The IPBES will aim to show the value of biodiversity both in ethical or social terms, and in economic terms.
Professor Watson is seen as the ideal person to oversee the UN's biodiversity body, as he has led international environmental assessments of all major global concerns: ozone depletion, climate change, ecosystem change and agriculture and development.
In fact, the 63-year-old atmospheric chemist, from Romford, east London, who still speaks with an East End accent, is the world's leading authority on policy responses to global change. Yet he is far from being a household name in Britain since he spent 34 years of his career in the US, where he held senior positions in NASA, the Clinton White House, and the World Bank. He chaired the IPCC from 1997 to 2002.
He says global ecosystems face a "headlong assault" from five drivers – land conversion (such as deforestation), over-exploitation (such as overfishing), the introduction of exotic species, pollution, and climate change.
And he does not think climate change can be stopped at a rise of two degrees Celsius, which is the goal of most world climate policy. "We had better be prepared to adapt to four degrees," the professor commented.
What the ecosystem is worth
Ask yourself what human society gets from a forest and the obvious answer is wood. Another obvious answer might be wildlife. Or perhaps, a pleasurable stroll. But that doesn't begin to list the benefits provided to us by a great aggregation of trees.
Forests such as the Amazon are ecosystems which provide the world with tremendous services that are essential to the continuance of human life. These include vast amounts of oxygen, and fresh water, and a beneficial climate, as well as the storing of billions of tonnes of the carbon dioxide which human industry is pumping into the atmosphere and which is causing the world to heat up, with potentially disastrous consequences. And at last, the real value of these ecosystem services is being realised.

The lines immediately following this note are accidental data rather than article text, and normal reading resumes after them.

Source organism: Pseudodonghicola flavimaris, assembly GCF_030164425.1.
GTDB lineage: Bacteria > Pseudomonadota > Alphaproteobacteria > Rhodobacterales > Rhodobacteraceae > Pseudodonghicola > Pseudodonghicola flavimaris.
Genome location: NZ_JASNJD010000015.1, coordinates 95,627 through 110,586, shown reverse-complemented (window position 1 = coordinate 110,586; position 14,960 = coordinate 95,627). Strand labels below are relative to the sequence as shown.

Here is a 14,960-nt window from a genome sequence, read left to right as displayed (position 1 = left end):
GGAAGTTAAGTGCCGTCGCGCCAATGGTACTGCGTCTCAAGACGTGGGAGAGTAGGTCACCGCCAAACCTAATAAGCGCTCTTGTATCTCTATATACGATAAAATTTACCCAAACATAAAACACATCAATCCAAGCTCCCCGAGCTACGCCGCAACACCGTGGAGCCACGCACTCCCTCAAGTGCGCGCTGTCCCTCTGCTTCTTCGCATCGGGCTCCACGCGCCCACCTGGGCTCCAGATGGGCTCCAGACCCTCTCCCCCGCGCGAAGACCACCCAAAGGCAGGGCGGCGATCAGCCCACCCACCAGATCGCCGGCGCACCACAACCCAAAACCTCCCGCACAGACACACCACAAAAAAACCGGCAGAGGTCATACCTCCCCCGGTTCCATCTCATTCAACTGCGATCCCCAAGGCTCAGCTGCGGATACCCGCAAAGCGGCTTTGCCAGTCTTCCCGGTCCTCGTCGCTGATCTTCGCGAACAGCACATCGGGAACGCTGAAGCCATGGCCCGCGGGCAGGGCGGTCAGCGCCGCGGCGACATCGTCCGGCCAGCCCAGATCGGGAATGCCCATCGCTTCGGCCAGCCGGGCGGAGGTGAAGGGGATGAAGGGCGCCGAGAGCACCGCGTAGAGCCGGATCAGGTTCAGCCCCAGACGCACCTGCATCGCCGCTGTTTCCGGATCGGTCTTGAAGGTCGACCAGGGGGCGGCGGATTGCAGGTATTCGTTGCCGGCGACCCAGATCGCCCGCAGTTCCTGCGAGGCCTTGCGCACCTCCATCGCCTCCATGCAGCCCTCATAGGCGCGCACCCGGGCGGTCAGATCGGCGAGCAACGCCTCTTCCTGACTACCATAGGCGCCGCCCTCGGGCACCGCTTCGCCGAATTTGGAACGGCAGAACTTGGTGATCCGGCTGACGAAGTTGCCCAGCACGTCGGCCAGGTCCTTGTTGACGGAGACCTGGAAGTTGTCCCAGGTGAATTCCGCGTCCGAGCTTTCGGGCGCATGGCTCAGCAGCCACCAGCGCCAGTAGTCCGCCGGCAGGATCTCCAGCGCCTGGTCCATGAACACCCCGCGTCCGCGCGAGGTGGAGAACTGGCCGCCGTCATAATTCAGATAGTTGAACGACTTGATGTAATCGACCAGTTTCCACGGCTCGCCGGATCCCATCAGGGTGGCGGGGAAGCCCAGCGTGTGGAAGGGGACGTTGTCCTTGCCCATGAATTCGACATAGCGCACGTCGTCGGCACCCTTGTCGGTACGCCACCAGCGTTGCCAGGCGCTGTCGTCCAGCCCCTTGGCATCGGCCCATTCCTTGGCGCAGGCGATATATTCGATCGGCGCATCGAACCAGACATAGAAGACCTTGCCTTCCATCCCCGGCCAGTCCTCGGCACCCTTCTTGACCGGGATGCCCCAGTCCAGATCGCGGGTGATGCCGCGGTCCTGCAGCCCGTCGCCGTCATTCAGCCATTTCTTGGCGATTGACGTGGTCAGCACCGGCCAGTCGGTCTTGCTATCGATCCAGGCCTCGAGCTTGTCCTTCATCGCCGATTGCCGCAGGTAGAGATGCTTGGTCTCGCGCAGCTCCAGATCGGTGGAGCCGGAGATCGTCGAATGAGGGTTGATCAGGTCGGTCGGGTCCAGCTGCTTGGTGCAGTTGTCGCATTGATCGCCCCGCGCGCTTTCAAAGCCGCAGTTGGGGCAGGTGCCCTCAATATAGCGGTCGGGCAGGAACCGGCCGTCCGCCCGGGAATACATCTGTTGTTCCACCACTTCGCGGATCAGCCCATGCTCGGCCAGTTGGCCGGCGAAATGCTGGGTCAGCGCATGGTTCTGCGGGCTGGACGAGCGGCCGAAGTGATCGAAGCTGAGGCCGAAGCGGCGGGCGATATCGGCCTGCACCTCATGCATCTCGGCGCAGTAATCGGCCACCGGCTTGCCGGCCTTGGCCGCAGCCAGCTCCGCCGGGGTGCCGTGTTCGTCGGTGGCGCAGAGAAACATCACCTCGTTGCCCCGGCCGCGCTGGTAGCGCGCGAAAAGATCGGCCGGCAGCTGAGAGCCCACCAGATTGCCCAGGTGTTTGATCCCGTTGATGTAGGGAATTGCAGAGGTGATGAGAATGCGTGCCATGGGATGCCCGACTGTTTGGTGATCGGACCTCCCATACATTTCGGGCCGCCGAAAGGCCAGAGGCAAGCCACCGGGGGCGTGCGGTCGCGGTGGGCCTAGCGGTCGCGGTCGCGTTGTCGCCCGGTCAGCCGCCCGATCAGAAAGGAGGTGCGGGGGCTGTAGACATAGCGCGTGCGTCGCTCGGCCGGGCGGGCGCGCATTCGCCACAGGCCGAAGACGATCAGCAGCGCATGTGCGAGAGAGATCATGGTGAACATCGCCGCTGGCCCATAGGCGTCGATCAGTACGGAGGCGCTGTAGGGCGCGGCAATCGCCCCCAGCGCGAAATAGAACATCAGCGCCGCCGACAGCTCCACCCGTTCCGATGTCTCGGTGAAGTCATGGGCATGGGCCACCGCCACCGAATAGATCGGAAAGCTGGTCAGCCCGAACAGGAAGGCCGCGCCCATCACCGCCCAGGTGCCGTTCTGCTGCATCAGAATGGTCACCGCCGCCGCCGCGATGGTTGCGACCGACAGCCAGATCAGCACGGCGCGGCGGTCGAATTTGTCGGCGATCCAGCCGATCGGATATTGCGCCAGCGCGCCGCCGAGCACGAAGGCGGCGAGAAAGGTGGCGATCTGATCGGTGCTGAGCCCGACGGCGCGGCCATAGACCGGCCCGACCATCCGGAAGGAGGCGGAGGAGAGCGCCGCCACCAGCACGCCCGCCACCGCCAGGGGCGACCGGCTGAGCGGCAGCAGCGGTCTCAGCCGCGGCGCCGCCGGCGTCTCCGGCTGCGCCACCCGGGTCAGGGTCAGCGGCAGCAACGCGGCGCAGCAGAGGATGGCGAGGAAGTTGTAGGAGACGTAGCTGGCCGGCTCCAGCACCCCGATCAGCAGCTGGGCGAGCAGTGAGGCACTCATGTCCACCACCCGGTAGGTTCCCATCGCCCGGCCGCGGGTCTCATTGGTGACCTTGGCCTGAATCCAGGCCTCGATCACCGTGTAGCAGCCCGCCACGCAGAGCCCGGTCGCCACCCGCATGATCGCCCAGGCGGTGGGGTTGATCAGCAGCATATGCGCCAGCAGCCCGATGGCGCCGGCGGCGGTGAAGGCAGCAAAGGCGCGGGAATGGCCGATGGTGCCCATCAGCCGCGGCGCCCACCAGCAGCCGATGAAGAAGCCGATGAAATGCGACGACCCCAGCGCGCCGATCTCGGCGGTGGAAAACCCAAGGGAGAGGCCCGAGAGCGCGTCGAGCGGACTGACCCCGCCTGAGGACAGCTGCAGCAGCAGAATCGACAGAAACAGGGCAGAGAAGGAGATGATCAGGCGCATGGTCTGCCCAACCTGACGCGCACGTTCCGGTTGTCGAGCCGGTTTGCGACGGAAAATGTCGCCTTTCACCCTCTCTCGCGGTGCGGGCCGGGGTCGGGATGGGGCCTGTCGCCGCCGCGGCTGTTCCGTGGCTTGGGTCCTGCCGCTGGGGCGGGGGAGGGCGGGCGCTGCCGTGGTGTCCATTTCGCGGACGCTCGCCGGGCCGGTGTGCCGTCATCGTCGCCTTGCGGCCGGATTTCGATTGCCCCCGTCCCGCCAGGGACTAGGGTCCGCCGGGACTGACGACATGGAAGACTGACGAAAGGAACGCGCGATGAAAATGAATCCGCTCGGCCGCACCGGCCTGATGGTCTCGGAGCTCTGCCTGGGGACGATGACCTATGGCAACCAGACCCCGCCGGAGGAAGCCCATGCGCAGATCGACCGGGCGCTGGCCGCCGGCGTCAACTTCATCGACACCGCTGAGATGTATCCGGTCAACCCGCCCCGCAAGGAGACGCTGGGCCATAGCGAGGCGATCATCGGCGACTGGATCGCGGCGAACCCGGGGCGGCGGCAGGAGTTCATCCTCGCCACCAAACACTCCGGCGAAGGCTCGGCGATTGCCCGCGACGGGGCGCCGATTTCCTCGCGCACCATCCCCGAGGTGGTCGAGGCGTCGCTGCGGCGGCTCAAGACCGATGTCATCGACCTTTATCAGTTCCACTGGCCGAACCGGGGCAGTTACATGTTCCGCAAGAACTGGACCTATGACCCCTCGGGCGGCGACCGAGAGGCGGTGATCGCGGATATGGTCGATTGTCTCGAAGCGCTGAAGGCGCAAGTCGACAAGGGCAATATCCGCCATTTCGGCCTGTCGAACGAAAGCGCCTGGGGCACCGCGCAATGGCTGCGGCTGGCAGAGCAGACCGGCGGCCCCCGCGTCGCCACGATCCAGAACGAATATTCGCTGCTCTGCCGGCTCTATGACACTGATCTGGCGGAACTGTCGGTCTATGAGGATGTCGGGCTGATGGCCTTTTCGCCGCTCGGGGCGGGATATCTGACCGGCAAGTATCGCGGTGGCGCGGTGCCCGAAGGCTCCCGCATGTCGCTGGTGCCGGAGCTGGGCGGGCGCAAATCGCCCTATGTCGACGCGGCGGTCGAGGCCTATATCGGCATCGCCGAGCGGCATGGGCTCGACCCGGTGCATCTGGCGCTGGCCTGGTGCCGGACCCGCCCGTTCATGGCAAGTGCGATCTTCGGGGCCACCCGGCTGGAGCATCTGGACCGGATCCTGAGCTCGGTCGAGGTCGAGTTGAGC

Last year the UN released a ground-breaking report on The Economics of Ecosystems and Biodiversity which put monetary value on the benefits the natural world provides us with. It runs into trillions of dollars annually, the report said.
For example, it suggested that the value of human welfare benefits provided by coral reefs was up to £109bn annually. The destruction of coral reefs is not only damaging to marine life but also poses risks to communities, the report said. Some 30 million people around the world rely on reef-based resources for food production, and for their livelihoods.
In another example, the report said that the economic value of insect pollinators, such as honey bees, in global crop production was £134bn a year.
Damage to natural capital including forests, wetlands and grasslands was valued at between $2trn and $4.5trn annually. But these figures are not included in economic data such as GDP, or in corporate accounts.
Now the hope is that with the IPBES, they will be taken into account, and a true picture of how much biodiversity loss is costing the world will emerge.